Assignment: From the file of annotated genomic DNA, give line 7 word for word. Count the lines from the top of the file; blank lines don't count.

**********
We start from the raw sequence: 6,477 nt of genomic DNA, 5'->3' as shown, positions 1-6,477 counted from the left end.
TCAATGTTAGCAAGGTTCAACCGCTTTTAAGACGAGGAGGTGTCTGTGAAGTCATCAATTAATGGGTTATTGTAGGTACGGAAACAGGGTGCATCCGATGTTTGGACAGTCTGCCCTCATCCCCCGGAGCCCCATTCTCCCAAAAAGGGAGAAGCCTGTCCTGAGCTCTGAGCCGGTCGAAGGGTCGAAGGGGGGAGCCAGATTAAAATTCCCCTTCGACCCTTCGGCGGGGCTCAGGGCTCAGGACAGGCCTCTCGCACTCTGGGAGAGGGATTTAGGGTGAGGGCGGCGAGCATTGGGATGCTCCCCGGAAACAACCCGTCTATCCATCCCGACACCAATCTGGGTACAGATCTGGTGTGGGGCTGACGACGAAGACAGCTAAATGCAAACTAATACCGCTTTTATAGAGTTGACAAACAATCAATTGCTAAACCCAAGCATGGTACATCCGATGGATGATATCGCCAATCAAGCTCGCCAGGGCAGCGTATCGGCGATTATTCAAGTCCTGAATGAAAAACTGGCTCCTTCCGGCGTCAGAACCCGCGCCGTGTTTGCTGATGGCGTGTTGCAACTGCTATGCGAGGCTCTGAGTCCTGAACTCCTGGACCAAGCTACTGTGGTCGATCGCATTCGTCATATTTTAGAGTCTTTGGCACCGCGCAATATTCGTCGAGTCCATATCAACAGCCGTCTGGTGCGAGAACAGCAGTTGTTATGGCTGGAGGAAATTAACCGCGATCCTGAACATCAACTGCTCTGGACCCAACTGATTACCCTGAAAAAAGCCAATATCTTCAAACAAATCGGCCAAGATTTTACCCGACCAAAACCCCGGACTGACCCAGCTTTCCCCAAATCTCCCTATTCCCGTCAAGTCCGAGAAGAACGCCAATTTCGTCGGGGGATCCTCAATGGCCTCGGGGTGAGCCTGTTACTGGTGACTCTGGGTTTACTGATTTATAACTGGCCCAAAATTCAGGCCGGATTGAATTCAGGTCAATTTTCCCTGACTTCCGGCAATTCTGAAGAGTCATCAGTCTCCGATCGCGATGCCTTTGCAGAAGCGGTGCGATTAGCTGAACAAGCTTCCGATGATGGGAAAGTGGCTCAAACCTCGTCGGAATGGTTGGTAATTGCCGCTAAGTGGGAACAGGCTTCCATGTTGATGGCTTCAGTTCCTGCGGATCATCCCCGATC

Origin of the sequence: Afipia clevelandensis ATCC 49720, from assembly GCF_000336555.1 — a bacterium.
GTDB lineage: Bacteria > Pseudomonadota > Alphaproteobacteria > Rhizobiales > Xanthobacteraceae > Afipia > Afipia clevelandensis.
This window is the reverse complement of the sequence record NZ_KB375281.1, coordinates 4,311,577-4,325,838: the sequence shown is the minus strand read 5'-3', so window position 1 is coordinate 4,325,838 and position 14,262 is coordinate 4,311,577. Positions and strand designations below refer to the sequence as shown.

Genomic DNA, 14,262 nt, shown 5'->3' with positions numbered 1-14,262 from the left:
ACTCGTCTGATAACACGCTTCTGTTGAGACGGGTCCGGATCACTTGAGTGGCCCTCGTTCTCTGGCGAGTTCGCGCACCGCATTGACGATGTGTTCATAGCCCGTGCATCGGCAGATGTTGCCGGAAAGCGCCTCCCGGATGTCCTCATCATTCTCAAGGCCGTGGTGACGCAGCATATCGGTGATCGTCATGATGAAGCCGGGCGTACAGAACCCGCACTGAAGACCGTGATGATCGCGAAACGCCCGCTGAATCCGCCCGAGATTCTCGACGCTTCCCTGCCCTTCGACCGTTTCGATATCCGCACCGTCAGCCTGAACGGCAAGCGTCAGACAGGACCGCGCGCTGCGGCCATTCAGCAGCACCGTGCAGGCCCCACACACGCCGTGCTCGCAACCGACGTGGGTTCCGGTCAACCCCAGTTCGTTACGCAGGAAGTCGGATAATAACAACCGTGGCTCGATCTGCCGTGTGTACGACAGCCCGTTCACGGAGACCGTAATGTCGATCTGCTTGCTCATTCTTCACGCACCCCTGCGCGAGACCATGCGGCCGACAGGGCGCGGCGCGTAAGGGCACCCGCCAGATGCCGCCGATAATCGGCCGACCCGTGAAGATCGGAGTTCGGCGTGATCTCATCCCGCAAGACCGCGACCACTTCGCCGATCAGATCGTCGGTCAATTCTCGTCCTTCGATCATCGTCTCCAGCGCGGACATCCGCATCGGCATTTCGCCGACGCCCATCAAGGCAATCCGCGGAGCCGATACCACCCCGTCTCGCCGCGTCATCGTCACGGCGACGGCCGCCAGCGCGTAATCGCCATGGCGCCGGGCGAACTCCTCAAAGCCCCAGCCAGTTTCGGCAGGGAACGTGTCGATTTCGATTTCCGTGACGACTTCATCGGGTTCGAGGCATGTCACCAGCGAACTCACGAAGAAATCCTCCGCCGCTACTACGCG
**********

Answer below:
ACTCGTCTGATAACACGCTTCTGTTGAGACGGGTCCGGATCACTTGAGTGGCCCTCGTTCTCTGGCGAGTTCGCGCACCGCATTGACGATGTGTTCATAGCCCGTGCATCGGCAGATGTTGCCGGAAAGCGCCTCCCGGATGTCCTCATCATTCTCAAGGCCGTGGTGACGCAGCATATCGGTGATCGTCATGATGAAGCCGGGCGTACAGAACCCGCACTGAAGACCGTGATGATCGCGAAACGCCCGCTGAATCCGCCCGAGATTCTCGACGCTTCCCTGCCCTTCGACCGTTTCGATATCCGCACCGTCAGCCTGAACGGCAAGCGTCAGACAGGACCGCGCGCTGCGGCCATTCAGCAGCACCGTGCAGGCCCCACACACGCCGTGCTCGCAACCGACGTGGGTTCCGGTCAACCCCAGTTCGTTACGCAGGAAGTCGGATAATAACAACCGTGGCTCGATCTGCCGTGTGTACGACAGCCCGTTCACGGAGACCGTAATGTCGATCTGCTTGCTCATTCTTCACGCACCCCTGCGCGAGACCATGCGGCCGACAGGGCGCGGCGCGTAAGGGCACCCGCCAGATGCCGCCGATAATCGGCCGACCCGTGAAGATCGGAGTTCGGCGTGATCTCATCCCGCAAGACCGCGACCACTTCGCCGATCAGATCGTCGGTCAATTCTCGTCCTTCGATCATCGTCTCCAGCGCGGACATCCGCATCGGCATTTCGCCGACGCCCATCAAGGCAATCCGCGGAGCCGATACCACCCCGTCTCGCCGCGTCATCGTCACGGCGACGGCCGCCAGCGCGTAATCGCCATGGCGCCGGGCGAACTCCTCAAAGCCCCAGCCAGTTTCGGCAGGGAACGTGTCGATTTCGATTTCCGTGACGACTTCATCGGGTTCGAGGCATGTCACCAGCGAACTCACGAAGAAATCCTCCGCCGCTACTACGCG